Arizona University has formulated a plastic from waste sulphur MAY 2013

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Machinery News

Recycling made easier Auxiliaries can make a difference in the recycling process, especially in the use of postconsumer regrind, where every step of the production can affect the quality of the final product.

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talian firm Piovan says the engineering of a system for the use of rPET as a main raw material in the processing of car interior parts represents one of the latest challenges since it requires specific technical competences as rPET is amorphous, dusty and comes in variable granule sizes. With this in mind, Piovan has developed a solution with features such as a crystallising, dehumidifying and dosing with a capacity of up to 1,200 kg/hour postconsumer PET flakes and up to 1,600 kg/hour in the case PET granules are used. Such large capacities do not facilitate the management of production changes or small production lots. In order to avoid material waste and long machine down-times, Piovan developed a solution characterised by a double dosing process and two separate parallel columns for crystallisation and drying. This allows the user to switch from processing rPET flakes to PET granules and to vary the percentage of the recycled material to a large quantity of PCR flakes without altering the overall efficiency of the system.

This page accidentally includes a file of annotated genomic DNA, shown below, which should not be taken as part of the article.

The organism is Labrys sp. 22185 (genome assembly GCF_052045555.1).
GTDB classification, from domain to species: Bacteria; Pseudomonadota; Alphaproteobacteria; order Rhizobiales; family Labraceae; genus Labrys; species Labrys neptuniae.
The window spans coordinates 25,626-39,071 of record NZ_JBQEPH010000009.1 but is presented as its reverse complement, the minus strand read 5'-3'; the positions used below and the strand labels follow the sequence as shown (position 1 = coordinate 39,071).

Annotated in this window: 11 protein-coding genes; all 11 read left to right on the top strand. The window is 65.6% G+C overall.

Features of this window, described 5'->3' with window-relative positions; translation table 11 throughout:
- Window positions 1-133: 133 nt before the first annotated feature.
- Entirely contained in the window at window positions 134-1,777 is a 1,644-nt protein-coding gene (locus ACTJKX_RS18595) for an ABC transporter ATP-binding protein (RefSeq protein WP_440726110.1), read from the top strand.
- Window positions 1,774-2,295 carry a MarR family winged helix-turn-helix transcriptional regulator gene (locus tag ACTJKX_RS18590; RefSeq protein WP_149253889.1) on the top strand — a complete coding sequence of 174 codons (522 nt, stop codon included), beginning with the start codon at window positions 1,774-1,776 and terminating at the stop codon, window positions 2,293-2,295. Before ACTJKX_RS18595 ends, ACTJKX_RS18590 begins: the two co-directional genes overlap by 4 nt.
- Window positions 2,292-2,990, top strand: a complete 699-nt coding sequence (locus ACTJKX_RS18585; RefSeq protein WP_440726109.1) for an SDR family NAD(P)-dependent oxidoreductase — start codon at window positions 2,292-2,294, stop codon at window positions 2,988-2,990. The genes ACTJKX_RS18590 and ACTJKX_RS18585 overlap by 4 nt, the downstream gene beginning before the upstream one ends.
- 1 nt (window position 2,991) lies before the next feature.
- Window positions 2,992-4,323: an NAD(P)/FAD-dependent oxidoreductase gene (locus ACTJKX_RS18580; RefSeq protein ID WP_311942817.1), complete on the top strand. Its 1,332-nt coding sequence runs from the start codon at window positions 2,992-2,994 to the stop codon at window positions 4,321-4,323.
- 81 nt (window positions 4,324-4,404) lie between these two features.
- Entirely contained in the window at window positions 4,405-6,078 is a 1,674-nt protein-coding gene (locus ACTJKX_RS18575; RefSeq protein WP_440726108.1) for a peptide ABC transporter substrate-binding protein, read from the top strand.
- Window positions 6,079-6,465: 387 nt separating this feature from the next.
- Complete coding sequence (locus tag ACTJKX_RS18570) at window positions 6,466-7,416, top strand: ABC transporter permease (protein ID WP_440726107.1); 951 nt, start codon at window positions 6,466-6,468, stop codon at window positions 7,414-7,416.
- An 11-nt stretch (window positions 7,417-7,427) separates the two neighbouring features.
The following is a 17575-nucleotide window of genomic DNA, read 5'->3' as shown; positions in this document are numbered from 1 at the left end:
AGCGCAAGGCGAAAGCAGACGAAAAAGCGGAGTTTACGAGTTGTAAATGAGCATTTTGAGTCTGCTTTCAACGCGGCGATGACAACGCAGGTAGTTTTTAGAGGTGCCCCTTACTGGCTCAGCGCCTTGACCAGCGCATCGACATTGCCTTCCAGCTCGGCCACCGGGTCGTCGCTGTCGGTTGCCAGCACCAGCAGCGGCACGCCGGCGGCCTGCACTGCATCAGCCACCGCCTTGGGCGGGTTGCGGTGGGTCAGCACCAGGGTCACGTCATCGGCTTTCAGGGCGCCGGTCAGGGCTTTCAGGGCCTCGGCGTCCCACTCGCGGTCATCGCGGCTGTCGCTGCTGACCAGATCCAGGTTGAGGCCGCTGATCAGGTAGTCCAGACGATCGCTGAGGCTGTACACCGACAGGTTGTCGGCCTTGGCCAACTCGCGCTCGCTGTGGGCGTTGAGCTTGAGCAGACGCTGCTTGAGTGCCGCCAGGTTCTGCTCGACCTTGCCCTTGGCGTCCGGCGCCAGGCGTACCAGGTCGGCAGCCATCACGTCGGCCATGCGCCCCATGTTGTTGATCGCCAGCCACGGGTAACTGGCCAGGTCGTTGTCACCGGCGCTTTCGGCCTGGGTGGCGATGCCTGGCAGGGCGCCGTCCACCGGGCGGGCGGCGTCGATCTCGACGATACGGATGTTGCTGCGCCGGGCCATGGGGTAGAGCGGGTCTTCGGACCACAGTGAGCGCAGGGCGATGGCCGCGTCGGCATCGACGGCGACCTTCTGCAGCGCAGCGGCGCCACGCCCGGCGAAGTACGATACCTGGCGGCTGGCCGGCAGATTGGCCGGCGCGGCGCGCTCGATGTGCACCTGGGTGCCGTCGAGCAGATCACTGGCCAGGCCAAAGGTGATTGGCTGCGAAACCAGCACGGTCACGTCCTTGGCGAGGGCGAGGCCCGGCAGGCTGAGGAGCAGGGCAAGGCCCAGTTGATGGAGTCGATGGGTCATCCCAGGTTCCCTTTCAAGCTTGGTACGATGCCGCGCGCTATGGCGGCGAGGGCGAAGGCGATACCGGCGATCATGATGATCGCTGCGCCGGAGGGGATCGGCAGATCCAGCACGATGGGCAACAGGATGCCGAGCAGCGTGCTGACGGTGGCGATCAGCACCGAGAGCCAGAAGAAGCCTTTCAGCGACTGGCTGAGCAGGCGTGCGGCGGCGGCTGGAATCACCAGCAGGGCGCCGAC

Piovan's supervising software WinPET manages the production process